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Can Kazakhstan, Uzbekistan Stop The Spread of Radical Islam?

By Fuad Mukhtarli September 1, 2017

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Terrorism and spread of extremist ideology have become top security concerns in Central Asia in recent years, due to series of incidents that have rattled the region and its leaders

Caspian neighbors Kazakhstan and Uzbekistan recently entered into a bilateral military agreement to coordinate training and educational initiatives, fight terrorism, halt the spread of extremist ideology, and thwart the flow of militants joining rogue forces in Afghanistan and the Middle East.

The agreement, referred to as a Military Cooperation Plan, was finalized in Tashkent, Uzbekistan on August 19 by Kazakhstan’s Minister of Defence Saken Zhasuzakov and his Uzbekistani counterpart Qobul Berdiyev, although the plan had received the green light during Mirziyoyev’s visit to Kazakhstan in March.

“Our countries are seriously concerned about security issues both at the global and regional levels. In this regard, I would like to emphasize that we highly evaluate Kazakhstan’s role, which is doing tremendous work to strengthen peace and stability in the region,” Uzbekistan’s President Shavkat Mirziyoyev had said in March, shortly before his trip to Astana.

The agreement provides a framework for the two neighbors to strengthen military and military-technical ties, create mechanisms for a prompt response to risks and threats to regional security, joint operational and combat training, and military education.

Terrorism and the spread of extremist ideology have become top security concerns in Central Asia in recent years, due to a series of incidents that have rattled the region and its leaders.

A watershed moment for governments in the region came in June 2016, when a group of radicals carried out an armed attack on two gun shops and a military unit in Aktobe, Kazakhstan. Three servicemen and five civilians were killed in the attacks, which rattled leaders in Astana, who realized radical religious movements prove a real threat to the region.

The civil war ravaging Syria and a fragile security situation in Iraq have also had a direct impact on Central Asia, which remains a key supplier of militants to groups including the Islamic State, commonly referred to as “IS” or “ISIS.” Earlier this year, Kazakhstan’s President Nursultan Nazarbayev spoke publically about Central Asia’s role in supplying militants to these conflicts.

“Five hundred to 600 Kazakh people are in the Islamic State at present; the total number of its participants coming from the republics of the former Soviet Union totals about 5,000 people, if not more. Therefore, first of all, it is necessary to take such measures to ensure that people cease to join the ranks of terrorists,” Nursultan Nazarbayev said in April.

Kazakhstan, in particular, has adopted a show-no-mercy approach to those citizens who travel abroad to fight for extremist causes.

“In line with the Kazakh legislation, if a citizen of our country has left and joined the ranks of any terrorist or extremist organization, he or she will not be able to return to the homeland because he or she will automatically lose their citizenship,” Nazarbayev said in April, in reference to legislation signed into law in July.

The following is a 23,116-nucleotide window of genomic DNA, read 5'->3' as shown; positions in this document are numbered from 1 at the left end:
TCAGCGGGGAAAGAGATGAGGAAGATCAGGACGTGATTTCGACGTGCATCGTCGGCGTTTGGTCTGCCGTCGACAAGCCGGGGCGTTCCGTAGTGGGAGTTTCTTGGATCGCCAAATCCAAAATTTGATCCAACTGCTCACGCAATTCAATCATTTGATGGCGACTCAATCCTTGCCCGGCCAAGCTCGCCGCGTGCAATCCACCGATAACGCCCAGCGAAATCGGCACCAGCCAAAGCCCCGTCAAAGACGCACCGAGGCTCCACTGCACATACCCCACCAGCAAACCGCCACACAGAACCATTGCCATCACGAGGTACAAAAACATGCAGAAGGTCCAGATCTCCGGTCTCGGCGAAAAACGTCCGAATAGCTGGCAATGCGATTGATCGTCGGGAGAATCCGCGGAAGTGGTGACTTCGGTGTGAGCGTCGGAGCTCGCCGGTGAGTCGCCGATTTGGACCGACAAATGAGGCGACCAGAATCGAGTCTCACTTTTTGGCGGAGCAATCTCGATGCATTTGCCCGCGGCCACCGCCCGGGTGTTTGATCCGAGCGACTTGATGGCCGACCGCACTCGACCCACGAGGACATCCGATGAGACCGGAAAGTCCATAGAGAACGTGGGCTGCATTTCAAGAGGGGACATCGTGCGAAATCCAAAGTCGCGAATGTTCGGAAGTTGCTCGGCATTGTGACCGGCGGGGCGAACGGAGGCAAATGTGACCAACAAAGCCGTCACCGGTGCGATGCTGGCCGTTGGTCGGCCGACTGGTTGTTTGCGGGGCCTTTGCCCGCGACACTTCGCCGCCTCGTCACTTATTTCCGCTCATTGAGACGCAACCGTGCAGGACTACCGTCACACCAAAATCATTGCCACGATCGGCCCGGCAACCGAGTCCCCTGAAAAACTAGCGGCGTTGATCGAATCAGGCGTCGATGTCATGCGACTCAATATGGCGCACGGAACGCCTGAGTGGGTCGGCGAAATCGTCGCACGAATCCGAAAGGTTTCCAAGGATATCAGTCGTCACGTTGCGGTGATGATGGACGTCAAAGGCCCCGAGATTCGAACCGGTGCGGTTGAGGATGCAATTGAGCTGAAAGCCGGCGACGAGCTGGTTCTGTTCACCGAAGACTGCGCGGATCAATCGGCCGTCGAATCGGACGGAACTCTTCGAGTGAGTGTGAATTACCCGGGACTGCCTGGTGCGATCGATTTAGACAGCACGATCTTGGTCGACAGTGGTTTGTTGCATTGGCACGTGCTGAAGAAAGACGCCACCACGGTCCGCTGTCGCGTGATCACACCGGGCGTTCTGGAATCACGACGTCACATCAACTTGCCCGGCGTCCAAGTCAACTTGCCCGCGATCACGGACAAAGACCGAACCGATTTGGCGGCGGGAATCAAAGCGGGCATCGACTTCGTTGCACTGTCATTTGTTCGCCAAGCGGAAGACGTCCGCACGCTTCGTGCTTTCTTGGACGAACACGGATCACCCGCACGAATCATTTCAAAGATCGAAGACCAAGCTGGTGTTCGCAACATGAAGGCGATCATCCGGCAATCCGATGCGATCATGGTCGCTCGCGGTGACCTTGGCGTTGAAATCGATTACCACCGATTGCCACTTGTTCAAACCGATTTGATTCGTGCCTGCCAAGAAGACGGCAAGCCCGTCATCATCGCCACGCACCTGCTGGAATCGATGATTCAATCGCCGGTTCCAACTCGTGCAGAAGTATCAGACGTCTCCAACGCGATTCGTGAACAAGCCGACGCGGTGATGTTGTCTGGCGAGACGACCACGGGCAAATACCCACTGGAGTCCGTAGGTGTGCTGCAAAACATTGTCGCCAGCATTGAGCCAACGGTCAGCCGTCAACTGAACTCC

While Central Asia is usually in the backdrop of news reporting on global security, some analysts say international terrorist organizations have plans for Central Asian states.

In 2015, the deputy chairman of the Muslim Board of Uzbekistan, Abdulaziz Mansur, said about 200 Uzbekistanis had been fighting in the ranks of ISIS.

"Over recent years, Kazakhstan and Uzbekistan have come face to face with terror attacks and with extremist and terrorist propaganda,” Sancar Suleymanov, a theologian affiliated with Kazakhstan’s religious directorate in Jambyl province, recently told Caspian News.

“Law-enforcement agencies are concerned that hundreds of citizens from Central Asian nations have joined militants in Syria and Iraq since 2011. This is a direct threat to our security as they would one day come back home packed with combat experience and ideologically brainwashed," Suleymanov said.

"Uzbekistan's border security is in Kazakhstan's interest. After all, if our neighbors face problems, they will become unavoidable for us," he added, noting that Uzbekistan also shares a border with Afghanistan, where the Taliban has grown in numbers and strength.

Uzbekistan’s President Shavkat Mirziyoyev has made great strides in building ties with its northern neighbor Kazakhstan since he came to power last December, following the sudden death of the country’s first president, Islam Kerimov. During Mirziyoyev’s visit to Astana in March, the two sides signed seven documents that outlined cooperation in areas including transportation, communication, energy and defense.

“We have always understood that security issues are directly related to ensuring sustainable economic development, resolving problems of the ordinary people,” Mirziyoyev said in an interview shortly before his visit.  “Therefore, combating terrorism and radicalism should include not only the intensification of security measures, but also efforts to ensure sustainable economic growth, provision of freedom for entrepreneurship, and responding to people's needs. This is the first step towards ensuring security and sustainable development.”